Judges may not be without sin, but few stones are cast their way.


Something very rare occurred in Washington, D.C., this past week, and it passed substantially under the radar because of the media's obsession du jour, which, this time, was leaks by geeks (not to mention bonanzas for billionaires). No, I don't mean Republicans decided to stop screwing the American public.Hey, I said very rare, not inconceivable.

What I mean is that a federal official, one of very few (other than presidents) who can be constitutionally removed from office only by impeachment, was, in fact, removed from office by impeachment. This was the first time that's happened in more than 20 years, and in the entire history of the republic, going back to 1789, only the eighth time. It was a significant milestone for our constitutional system, proving, as sunshine patriots love to say, that our system works. The problem they overlook in saying that is that, in this respect, our system doesn't work often enough.

The official who was removed was G. Thomas Porteous Jr., who, until last week, was a federal judge in the Eastern District of Louisiana. He was found guilty of a laundry list of offenses.

Federal district judges (not magistrates, bankruptcy judges, or administrative law judges) are given lifetime tenure as long as they exhibit "good behavior" and, like presidents, can only be removed from office by the impeachment process — meaning presentment of articles of impeachment by the House of Representatives and trial on those charges by the U.S. Senate for "high crimes and misdemeanors." You remember that phrase, don't you? In a president's case, it means getting a BJ in the Oval Office, while for everyone else, it apparently means murdering Mother Teresa in front of 30 bishops.

Of the thousands of federal judges who have served in that capacity in the last 220 years, only eight have been removed from office because of their conduct or behavior. In addition to those eight, there have been 13 who have been impeached by the House but, for one reason or another (acquittal or voluntary resignation —- if you can call resigning in the face of an impeachment trial voluntary), weren't removed by the Senate.

The Founding Fathers made federal judges lifetime appointees supposedly to remove them from the influences of politics and public pressure. But we've learned that being appointed by the leader of one of the two major political parties and confirmed in a frequently brutal political process doesn't assure imperviousness to political influence. If nothing else did so, the Supreme Court's decision in Bush v. Gore taught us that.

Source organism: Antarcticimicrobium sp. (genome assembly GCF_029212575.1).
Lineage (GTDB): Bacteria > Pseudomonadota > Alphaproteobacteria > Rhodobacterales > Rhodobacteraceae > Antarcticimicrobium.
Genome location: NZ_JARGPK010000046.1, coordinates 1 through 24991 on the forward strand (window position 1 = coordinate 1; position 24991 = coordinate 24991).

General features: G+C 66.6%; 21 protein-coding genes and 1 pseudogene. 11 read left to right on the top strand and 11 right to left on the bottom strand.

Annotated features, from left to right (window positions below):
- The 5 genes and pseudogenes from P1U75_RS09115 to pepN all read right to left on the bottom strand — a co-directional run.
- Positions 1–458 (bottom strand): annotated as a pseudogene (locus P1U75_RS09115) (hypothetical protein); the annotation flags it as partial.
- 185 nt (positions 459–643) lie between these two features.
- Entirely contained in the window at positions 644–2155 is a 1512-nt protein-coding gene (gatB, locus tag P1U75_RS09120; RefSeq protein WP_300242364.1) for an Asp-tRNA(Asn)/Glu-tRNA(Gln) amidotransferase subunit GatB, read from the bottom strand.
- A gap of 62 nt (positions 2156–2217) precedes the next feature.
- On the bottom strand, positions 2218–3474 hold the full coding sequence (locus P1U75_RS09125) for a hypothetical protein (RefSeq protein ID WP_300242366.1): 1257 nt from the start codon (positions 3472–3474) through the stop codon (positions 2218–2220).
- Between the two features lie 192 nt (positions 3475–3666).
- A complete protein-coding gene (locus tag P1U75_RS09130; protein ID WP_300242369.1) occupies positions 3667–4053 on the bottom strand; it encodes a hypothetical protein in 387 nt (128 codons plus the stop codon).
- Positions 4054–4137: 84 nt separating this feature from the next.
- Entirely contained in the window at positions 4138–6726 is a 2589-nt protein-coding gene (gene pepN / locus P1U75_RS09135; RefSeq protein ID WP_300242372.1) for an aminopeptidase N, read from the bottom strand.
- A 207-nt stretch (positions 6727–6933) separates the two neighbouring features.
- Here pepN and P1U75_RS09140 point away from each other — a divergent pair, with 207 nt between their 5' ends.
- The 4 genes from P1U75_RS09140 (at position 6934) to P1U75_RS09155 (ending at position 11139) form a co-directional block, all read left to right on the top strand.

Don't get me wrong: I have the utmost respect for federal judges and have had the privilege of practicing before many distinguished ones all over the country, including one of the most famous in his day,"Maximum John" Sirica, who took on President Nixon in a well-known episode of the Watergate drama. My boss when I worked for the federal government, Stanley Sporkin, went on to a distinguished career on the federal bench, coincidentally, the same one as Judge Sirica sat on.

One of my all-time favorites was Robert McRae, the now-deceased, curmudgeonly judge who is most famous for desegregating the Memphis city schools in 1972, for whom I have great affection in spite of the fact that he was fond of asking lawyers (including this one), when they made what he thought was a ridiculous legal argument, what law school they had gone to.

I'm grateful for the federal judicial system. It is one of the most comprehensive, well-developed, readily-available sources of jurisprudence we have in this country, and believe me, as someone who's spent many an hour in law libraries leafing through dusty tomes trying to find good, albeit occasionally ancient, Tennessee law, I appreciate that aspect of the federal system. Its judges, appointed and confirmed as they are by a rigorous, if sometimes too political process, represent some of the finest examples of their discipline. They are not, however, infallible.

I don't favor tinkering with the Constitution, for any reason, so I wouldn't want to see lifetime tenure eliminated. I wouldn't mind it, though, if in the next 220 years impeachment of federal judges wasn't quite as rare as it's been in the last 220.

Memphis attorney Marty Aussenberg writes the "Gadfly" column for memphisflyer.com.


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